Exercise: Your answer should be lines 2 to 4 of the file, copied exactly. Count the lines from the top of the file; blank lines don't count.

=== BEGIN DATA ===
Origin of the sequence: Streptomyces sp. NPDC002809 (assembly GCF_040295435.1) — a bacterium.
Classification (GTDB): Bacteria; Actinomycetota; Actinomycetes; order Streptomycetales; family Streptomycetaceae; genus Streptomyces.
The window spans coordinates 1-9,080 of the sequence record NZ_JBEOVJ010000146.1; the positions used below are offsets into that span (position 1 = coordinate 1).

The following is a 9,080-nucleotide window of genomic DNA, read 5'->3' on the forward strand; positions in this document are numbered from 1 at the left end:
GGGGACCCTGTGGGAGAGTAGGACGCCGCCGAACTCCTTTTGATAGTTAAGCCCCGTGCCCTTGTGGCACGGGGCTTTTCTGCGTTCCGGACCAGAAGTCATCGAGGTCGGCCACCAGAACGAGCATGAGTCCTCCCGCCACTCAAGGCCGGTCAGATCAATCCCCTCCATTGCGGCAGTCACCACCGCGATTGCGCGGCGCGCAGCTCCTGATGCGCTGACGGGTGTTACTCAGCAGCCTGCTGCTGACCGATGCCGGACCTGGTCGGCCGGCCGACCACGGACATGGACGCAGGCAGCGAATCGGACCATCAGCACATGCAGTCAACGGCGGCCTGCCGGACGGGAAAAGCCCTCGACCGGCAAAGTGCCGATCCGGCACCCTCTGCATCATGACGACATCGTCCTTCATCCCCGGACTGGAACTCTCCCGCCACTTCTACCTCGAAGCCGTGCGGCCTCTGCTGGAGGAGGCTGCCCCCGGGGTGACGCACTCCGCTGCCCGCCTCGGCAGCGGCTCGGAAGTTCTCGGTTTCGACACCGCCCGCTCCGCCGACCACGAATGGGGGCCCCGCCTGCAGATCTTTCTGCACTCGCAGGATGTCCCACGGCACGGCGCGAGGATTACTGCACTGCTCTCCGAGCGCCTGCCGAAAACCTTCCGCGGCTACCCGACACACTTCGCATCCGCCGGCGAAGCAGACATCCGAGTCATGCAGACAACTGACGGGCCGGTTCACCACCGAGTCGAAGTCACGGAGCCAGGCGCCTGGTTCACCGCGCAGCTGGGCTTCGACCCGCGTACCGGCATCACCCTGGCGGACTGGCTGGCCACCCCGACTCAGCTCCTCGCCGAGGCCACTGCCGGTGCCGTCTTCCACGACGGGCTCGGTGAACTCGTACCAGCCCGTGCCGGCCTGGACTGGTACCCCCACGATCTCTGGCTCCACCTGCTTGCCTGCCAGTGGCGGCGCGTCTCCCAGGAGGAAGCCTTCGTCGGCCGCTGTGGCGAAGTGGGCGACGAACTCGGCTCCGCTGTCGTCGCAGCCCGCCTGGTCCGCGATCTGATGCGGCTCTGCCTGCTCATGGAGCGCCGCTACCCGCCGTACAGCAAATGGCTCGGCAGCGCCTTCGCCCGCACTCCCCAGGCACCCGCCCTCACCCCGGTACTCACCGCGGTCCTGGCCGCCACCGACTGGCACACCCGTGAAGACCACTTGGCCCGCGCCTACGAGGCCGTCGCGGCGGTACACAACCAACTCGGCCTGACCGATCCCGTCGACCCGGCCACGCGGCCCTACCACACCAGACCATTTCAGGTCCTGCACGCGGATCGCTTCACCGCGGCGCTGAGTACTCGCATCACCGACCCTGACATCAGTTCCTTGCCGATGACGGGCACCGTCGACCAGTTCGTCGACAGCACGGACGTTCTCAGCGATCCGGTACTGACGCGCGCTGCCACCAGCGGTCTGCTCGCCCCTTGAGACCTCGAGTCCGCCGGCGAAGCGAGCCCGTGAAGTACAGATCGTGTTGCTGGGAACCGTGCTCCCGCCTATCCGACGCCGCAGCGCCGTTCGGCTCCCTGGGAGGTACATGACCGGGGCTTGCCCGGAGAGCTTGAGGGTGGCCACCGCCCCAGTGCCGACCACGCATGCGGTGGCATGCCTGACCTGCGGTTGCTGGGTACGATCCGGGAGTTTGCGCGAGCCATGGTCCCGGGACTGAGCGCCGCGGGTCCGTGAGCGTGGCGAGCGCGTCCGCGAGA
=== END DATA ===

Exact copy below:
Classification (GTDB): Bacteria; Actinomycetota; Actinomycetes; order Streptomycetales; family Streptomycetaceae; genus Streptomyces.
The window spans coordinates 1-9,080 of the sequence record NZ_JBEOVJ010000146.1; the positions used below are offsets into that span (position 1 = coordinate 1).

The following is a 9,080-nucleotide window of genomic DNA, read 5'->3' on the forward strand; positions in this document are numbered from 1 at the left end: